The New York State Deferred Compensation Plan (NYSDCP) Roth Option

The NYSDCP (New York State Deferred Compensation Plan) Roth Option is a new retirement savings option available as of August 1, 2012 to all Port Authority and PATH employees. What this new feature allows you to do is make contributions to a Roth Account that sits inside your deferred comp plan. This Roth Option will show up online — just like a part of your New York State Deferred Compensation core account.

Here is what matters most: (1)
All contributions to Roth accounts are made AFTER-TAX.
Which means, way down the road in retirement, there will not be any taxes owed when you take this money OUT. That is, unless the tax laws change!

Here is what matters most: (2)
You can still only contribute $17000 in 2012 (or $22,000 if you are over 50 years old). The special catch-up amount still stays at $34000. It simply does not matter whether the money goes into a Roth account or not. So if you are “maxing” your contributions each year (and you should!), you cannot contribute MORE than $17,000 per year ($22,000 if you are over age 50).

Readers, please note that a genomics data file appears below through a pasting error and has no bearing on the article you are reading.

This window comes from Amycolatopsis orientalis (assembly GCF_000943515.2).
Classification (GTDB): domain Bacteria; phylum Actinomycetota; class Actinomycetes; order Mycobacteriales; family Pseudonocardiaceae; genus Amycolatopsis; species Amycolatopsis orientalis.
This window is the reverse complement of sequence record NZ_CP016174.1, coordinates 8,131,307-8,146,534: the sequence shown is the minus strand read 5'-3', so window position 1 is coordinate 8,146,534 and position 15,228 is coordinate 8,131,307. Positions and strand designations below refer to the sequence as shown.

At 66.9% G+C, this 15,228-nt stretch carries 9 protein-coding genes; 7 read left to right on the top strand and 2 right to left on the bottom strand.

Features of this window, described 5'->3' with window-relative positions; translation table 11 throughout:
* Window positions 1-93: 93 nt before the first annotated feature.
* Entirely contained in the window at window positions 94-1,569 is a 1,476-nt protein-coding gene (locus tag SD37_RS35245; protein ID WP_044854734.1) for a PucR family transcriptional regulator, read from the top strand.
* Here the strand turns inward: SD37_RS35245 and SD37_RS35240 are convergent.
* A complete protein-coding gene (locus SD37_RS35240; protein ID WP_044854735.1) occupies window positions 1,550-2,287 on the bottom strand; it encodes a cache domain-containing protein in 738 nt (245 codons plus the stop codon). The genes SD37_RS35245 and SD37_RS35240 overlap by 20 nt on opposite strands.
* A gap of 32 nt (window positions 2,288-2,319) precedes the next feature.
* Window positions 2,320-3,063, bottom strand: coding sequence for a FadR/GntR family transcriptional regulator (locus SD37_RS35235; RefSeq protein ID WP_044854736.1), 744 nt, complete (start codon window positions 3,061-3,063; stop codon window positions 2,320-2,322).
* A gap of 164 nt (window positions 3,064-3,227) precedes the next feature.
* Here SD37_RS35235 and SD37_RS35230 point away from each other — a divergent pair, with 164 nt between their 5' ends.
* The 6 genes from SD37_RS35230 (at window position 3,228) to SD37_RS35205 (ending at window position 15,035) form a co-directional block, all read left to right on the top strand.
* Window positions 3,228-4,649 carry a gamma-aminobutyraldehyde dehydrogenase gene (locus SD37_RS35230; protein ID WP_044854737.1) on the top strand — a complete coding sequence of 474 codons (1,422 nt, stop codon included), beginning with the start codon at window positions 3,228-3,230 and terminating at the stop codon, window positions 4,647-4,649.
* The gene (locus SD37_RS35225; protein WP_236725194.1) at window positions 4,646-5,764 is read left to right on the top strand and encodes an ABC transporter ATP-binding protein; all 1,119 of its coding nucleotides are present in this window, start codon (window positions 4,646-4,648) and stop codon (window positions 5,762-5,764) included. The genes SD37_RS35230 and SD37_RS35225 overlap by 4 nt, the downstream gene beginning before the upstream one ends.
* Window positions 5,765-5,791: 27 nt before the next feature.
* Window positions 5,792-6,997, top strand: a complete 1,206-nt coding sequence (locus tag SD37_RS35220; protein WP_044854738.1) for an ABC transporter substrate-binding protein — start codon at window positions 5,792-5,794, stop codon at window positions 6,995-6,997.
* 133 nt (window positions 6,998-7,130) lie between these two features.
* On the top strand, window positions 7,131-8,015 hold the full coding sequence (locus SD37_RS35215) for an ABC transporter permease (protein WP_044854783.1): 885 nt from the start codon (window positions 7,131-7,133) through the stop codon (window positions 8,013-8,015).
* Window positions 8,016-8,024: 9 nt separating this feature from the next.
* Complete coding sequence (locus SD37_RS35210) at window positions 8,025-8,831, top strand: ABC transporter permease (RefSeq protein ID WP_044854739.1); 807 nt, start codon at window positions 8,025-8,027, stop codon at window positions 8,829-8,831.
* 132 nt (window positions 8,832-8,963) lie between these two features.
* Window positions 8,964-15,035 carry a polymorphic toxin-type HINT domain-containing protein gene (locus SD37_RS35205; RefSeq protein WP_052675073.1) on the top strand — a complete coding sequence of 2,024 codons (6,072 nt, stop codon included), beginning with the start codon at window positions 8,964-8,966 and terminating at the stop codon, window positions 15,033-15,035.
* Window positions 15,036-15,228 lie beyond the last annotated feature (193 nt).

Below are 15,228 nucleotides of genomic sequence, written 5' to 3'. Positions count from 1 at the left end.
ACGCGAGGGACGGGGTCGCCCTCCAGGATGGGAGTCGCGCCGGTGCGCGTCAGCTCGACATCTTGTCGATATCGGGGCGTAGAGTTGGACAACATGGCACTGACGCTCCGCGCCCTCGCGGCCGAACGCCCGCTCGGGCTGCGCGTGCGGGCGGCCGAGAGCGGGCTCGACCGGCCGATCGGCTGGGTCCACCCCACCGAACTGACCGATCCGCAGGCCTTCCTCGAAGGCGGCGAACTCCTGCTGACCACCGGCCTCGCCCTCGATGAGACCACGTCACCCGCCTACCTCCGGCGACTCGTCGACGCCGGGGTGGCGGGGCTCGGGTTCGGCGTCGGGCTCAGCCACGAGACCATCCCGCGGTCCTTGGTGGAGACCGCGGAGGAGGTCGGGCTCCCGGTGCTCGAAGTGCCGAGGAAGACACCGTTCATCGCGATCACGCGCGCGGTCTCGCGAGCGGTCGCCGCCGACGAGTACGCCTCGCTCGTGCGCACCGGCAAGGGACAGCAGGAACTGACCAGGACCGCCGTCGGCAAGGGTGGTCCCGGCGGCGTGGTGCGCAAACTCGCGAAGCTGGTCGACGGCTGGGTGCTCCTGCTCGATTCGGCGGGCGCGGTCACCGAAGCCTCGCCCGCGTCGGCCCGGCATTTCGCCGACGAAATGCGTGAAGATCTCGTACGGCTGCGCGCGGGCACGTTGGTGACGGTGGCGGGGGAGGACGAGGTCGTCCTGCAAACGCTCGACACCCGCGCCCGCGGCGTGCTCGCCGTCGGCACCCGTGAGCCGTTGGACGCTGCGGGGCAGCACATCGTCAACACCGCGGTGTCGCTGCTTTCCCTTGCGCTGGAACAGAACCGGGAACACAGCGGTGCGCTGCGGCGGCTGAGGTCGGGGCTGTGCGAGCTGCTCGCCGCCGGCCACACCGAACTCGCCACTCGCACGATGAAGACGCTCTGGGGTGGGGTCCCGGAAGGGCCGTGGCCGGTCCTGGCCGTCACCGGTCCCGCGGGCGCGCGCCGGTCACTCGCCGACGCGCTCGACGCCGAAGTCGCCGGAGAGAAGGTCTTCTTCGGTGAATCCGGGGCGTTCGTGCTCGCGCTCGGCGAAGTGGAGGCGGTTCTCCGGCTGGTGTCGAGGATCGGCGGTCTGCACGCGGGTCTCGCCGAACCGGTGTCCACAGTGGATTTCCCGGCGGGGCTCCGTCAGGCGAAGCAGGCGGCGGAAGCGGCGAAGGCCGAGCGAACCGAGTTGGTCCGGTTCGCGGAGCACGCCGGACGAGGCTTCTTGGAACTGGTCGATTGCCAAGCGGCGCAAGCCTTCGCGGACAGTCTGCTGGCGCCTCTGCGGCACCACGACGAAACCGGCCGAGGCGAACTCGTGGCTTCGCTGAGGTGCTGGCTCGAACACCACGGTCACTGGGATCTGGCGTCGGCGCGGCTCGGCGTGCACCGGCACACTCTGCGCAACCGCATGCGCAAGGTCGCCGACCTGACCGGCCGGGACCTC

So you can choose:

  • Pay income taxes NOW and deposit all of your money into a Roth account (may be good if you are young).
  • Leave it the way it is — all contributions go tax free into your “core” account at deferred comp (may be good if you are at or near retirement).
  • Split the contributions: a portion into deferred compensation, a portion (taxed) into a Roth.

The main thing is we all need to save more money for retirement. No one has saved enough!

A few other points:

  • You cannot borrow from this account. (but it IS included when calculating the amount you can take in a loan against deferred comp)
  • If you take money OUT of a Roth account (or Roth IRA), and the account has not been open for at least five years — part of the distribution (the gain) will be taxable.
  • A Roth Account in your Deferred Comp is *NOT* the same as a Roth IRA. Some folks put money for their kids’ college in a Roth IRA. Call me to discuss.

Oh, you can Click Here for a pretty brochure the friendly folks at New York State Deferred Compensation have whipped up for you!

By the way, do you know about the “Special 457 Catch-up Provision?”
This could be a VERY big deal for you!
Participants who have not contributed the maximum limit under IRS law, in previous years, may now contribute an amount less than or equal to the maximum limit (essentially, up to double the maximum) in the three years prior to the individual’s normal retirement age.

So, what is your normal retirement age?

Now Go Talk About It!